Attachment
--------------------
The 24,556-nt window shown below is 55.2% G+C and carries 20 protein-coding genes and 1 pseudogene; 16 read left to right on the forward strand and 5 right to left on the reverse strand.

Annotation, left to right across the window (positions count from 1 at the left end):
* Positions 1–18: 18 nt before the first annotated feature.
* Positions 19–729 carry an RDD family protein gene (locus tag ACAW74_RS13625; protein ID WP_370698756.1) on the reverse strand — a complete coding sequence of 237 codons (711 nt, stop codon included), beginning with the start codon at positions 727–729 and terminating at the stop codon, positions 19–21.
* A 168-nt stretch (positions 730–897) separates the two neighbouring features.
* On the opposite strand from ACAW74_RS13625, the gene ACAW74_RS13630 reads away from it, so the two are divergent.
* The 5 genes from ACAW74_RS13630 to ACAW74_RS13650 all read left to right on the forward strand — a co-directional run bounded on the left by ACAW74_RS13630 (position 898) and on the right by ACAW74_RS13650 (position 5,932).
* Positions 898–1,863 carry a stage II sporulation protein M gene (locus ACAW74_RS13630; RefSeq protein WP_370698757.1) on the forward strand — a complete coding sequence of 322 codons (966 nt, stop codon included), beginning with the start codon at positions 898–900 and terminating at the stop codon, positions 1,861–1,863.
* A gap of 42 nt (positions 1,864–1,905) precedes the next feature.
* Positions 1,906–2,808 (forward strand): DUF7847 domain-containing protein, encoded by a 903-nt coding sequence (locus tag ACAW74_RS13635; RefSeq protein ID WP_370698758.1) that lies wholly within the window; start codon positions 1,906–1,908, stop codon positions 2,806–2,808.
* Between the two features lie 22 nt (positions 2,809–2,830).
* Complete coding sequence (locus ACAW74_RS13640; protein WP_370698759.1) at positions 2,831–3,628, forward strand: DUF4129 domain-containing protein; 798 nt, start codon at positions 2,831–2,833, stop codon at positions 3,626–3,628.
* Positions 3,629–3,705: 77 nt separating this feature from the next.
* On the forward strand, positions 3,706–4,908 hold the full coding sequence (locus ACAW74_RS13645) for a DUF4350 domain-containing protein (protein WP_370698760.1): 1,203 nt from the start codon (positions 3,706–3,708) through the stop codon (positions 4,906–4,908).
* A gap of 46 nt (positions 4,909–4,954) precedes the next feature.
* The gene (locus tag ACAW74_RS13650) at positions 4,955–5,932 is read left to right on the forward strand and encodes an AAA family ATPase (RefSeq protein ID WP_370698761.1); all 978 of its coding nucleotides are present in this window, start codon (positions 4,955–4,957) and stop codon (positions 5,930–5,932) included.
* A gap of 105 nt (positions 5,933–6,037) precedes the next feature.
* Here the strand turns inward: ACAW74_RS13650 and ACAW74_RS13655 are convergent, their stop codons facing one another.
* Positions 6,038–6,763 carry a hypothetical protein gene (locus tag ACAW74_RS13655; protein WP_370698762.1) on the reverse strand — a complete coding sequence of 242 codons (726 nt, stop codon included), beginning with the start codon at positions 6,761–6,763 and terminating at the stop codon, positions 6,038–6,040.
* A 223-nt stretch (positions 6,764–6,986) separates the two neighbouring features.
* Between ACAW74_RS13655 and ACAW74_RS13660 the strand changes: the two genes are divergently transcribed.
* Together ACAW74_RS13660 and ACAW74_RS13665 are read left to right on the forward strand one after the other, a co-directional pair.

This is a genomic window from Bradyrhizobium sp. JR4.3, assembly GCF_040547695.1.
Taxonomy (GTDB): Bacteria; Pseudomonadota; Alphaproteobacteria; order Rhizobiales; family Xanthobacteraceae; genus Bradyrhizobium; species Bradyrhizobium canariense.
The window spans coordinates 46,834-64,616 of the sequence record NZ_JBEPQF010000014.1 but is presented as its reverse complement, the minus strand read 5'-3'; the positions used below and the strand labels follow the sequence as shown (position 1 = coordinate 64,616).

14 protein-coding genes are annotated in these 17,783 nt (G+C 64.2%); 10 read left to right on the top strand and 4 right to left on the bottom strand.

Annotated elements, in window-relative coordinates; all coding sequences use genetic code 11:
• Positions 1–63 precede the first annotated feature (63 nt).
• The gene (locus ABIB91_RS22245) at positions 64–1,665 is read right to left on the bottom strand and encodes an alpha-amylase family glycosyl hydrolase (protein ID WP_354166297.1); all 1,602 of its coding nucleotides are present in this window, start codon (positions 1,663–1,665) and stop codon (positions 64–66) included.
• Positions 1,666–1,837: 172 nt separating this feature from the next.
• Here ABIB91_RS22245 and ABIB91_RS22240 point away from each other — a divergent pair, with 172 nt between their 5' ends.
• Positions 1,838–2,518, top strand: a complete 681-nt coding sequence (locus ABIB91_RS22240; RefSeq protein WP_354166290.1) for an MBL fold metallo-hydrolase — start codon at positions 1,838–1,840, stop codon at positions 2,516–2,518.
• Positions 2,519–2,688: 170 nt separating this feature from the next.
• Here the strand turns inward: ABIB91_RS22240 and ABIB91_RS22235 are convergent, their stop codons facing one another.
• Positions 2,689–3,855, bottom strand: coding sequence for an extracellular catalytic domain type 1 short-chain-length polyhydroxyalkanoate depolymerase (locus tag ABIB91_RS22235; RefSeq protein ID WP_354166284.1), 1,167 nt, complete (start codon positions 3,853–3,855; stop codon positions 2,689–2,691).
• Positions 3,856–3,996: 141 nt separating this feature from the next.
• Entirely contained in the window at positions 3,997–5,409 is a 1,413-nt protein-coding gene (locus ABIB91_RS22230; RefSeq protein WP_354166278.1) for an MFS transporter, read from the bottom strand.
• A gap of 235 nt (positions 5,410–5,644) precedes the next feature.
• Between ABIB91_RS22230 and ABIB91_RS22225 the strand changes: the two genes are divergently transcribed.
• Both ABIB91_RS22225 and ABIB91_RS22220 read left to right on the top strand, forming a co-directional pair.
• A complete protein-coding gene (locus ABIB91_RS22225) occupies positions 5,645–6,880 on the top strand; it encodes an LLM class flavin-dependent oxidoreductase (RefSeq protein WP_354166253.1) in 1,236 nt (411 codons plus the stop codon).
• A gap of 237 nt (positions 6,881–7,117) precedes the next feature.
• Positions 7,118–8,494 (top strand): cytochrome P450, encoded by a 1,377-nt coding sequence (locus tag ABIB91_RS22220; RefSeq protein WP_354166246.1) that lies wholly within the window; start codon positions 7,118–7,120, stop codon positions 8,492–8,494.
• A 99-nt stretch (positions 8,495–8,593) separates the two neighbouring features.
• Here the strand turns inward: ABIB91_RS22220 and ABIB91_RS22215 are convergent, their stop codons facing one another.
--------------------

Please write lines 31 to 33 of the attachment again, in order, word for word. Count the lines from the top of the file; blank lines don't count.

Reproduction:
• Here ABIB91_RS22245 and ABIB91_RS22240 point away from each other — a divergent pair, with 172 nt between their 5' ends.
• Positions 1,838–2,518, top strand: a complete 681-nt coding sequence (locus ABIB91_RS22240; RefSeq protein WP_354166290.1) for an MBL fold metallo-hydrolase — start codon at positions 1,838–1,840, stop codon at positions 2,516–2,518.
• Positions 2,519–2,688: 170 nt separating this feature from the next.